D/s vs. Codependency

There are times when I wonder if I’m actually codependent.  If you do a search for codependent or codependency it will spit out a great number of results that paint this as an emotional disorder.  Here are a few examples I copied/pasted from the search results:

“Codependency is characterized by a person belonging to a dysfunctional, one-sided relationship where one person relies on the other for meeting nearly all of their emotional and self-esteem needs.”

“Co-dependency is a learned behavior that can be passed down from one generation to another. It is an emotional and behavioral condition that affects an individual’s ability to have a healthy, mutually satisfying relationship. It is also known as ‘relationship addiction’ because people with codependency often form or maintain relationships that are one-sided, emotionally destructive and/or abusive.”

“If you find yourself making lots of sacrifices for your partner’s happiness but don’t get much in return, you might be in a codependent relationship.” 

I remember when the term codependent first gained popularity back in the 80’s.  It seemed like the new fits all label to describe people who got lost in relationships as well as a way to put them down.

It is strange to try to balance this idea between my submissive and vanilla selves.  During the times that I am single or in the absence of D/s I am a fully capable human being that pursues interests and goals.  I socialize and find things to do.  I fill my time in an attempt to be fulfilled.  I make goals for each day and find meaning in their pursuit.  This sounds anything like codependency.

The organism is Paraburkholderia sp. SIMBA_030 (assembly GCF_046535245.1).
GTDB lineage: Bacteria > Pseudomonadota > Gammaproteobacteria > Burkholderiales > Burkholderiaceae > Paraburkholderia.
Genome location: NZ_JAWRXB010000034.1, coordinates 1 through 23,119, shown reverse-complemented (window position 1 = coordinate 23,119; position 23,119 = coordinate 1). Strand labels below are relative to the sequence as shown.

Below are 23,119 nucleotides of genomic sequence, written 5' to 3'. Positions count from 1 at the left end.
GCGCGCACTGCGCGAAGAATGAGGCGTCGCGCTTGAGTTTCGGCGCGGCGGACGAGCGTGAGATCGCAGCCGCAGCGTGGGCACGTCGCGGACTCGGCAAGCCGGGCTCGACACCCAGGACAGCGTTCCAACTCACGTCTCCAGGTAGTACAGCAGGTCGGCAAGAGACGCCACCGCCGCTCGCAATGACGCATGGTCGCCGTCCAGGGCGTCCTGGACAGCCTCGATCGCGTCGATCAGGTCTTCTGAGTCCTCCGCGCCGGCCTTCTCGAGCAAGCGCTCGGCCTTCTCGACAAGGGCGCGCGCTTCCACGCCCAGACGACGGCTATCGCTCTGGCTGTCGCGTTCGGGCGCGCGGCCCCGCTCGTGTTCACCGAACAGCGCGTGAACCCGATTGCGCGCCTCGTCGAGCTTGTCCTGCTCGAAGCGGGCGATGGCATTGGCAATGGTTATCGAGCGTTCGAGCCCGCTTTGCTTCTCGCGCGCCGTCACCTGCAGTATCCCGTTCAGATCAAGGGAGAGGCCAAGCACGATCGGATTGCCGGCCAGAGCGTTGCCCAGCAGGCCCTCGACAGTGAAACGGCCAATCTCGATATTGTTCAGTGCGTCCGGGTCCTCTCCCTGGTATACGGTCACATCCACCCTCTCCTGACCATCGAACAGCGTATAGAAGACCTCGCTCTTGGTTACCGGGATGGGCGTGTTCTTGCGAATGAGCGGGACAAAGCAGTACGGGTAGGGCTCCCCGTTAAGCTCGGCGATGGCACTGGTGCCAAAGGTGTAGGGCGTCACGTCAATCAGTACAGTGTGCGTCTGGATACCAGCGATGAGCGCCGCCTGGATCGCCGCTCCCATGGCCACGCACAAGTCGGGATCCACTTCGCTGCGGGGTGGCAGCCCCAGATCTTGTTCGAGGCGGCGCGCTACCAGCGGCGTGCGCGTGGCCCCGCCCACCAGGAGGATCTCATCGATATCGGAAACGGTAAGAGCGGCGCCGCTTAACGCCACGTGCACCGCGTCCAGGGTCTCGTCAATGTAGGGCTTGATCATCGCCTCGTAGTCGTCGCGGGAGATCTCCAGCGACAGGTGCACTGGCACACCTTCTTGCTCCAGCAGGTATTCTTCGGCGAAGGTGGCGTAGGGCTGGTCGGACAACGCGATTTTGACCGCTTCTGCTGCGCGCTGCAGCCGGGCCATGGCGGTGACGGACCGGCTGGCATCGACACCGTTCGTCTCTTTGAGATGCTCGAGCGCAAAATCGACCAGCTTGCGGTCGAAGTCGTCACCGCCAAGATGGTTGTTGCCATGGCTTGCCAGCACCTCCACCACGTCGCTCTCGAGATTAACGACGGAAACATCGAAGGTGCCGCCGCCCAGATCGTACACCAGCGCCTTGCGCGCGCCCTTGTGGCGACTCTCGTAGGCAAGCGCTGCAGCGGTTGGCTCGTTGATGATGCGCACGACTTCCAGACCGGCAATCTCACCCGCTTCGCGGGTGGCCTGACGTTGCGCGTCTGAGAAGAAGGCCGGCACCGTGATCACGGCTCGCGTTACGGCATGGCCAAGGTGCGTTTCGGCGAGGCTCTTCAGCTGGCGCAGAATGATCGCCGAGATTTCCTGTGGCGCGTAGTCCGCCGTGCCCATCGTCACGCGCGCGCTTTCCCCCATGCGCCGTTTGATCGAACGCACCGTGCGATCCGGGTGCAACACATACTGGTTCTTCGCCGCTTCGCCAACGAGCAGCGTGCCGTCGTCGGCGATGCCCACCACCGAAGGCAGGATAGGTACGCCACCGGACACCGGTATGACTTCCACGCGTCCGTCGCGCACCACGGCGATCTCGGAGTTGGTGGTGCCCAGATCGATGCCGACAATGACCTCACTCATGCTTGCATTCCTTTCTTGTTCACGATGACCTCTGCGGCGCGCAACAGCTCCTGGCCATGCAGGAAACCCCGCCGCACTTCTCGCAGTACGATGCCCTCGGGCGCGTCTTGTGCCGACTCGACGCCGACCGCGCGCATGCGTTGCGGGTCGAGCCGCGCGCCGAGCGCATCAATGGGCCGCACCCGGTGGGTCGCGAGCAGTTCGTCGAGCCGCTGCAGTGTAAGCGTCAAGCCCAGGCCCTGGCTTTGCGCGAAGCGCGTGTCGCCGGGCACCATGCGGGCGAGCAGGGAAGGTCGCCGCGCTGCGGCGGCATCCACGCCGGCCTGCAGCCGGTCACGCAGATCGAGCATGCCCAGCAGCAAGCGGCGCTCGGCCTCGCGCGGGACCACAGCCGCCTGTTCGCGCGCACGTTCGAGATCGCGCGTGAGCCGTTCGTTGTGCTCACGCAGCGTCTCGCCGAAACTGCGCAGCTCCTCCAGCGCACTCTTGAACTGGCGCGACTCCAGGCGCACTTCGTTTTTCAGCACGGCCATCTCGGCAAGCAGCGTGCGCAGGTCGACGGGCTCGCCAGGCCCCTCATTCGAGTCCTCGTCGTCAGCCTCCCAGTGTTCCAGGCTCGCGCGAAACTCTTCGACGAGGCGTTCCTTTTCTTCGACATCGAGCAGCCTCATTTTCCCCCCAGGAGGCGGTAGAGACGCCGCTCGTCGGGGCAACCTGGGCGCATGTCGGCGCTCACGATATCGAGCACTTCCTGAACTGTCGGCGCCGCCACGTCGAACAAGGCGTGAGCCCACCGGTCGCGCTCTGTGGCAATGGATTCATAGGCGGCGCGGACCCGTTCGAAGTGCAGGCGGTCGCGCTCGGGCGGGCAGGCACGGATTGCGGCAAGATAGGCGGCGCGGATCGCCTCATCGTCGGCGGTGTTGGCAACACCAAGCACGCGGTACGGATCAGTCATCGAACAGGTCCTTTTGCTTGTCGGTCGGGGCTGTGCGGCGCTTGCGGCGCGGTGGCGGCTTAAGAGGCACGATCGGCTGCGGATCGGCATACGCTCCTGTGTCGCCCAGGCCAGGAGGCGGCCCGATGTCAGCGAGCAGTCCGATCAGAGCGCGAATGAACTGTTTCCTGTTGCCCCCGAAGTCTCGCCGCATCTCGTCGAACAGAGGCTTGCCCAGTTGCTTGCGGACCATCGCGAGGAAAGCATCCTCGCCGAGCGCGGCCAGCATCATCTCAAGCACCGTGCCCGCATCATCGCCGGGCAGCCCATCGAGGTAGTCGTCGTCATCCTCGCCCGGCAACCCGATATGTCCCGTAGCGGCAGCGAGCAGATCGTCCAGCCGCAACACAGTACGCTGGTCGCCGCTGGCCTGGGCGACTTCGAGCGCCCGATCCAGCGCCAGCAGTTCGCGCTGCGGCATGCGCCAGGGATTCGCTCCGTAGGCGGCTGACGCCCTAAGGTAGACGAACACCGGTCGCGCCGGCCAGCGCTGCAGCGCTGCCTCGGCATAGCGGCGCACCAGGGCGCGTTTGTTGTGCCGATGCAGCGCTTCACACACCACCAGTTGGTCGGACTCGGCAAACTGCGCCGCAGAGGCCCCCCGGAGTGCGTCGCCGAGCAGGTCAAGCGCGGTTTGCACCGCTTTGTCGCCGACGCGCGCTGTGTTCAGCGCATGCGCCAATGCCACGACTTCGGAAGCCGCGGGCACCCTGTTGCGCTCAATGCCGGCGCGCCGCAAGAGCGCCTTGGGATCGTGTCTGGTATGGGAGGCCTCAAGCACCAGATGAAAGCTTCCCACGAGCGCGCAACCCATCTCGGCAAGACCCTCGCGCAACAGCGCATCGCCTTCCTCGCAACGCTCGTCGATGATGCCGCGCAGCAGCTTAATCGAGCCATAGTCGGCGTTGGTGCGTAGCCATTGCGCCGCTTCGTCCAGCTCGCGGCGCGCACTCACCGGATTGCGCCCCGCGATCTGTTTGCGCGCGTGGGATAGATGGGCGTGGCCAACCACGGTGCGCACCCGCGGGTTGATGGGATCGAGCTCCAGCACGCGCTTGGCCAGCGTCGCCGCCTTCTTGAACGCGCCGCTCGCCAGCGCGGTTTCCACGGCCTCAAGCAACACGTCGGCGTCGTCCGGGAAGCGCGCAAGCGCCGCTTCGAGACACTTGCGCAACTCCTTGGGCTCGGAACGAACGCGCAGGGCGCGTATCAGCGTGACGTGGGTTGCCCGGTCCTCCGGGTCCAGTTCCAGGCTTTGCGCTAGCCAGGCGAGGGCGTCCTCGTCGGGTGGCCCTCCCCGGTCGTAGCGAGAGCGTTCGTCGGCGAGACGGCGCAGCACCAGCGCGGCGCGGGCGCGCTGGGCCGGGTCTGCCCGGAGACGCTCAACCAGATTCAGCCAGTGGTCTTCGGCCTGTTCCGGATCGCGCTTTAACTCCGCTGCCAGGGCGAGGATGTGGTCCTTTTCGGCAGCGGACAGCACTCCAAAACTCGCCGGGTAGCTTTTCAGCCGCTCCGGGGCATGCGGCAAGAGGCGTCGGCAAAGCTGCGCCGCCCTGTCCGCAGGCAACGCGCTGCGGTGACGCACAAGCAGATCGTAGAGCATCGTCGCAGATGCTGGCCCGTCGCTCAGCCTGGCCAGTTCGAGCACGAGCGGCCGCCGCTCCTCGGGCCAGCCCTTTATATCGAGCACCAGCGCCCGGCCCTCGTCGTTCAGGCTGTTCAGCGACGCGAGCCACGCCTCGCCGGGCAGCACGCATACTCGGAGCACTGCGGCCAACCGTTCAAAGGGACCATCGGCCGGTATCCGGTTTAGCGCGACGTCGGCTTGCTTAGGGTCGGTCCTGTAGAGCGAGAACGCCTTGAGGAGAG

My submissive self is a different creature.  It exists to make her happy.  It is constantly overflowing with love and finding new ways to express it.  It is odd because those quotes on codependency seem to play off some of the highlights of D/s but then steer them as a bad thing.

I absolutely love the feelings that I get through submission.  I feel good.  I feel useful.  I feel desirable.  I feel like my place is earned on the merits of my actions.  I love her for it… so very much that it hurts.

I think a lot of views of codependency are that the codependent is not aware that they function this way and has no means of existing in a beneficial way in the absence of a relationship.  I also think this is why the vanilla world struggles with the idea of D/s.  As a submissive I am very aware of how this works inside of me.  In my relationships, it is what we agree upon.

I find the complimentary nature of D/s to be sublimely beautiful.  I am the yang to her yin.  I am the moon to her sun.  The roles are well-defined and known at all times.  I sacrifice my freedom, my leisure time, my choices, and my selfishness for her happiness.  In return I receive fulfillment in knowing that I have made her happy.  I feel happy at being given the chance to love and serve her.  I feel satisfaction at enduring the suffering she throws my way.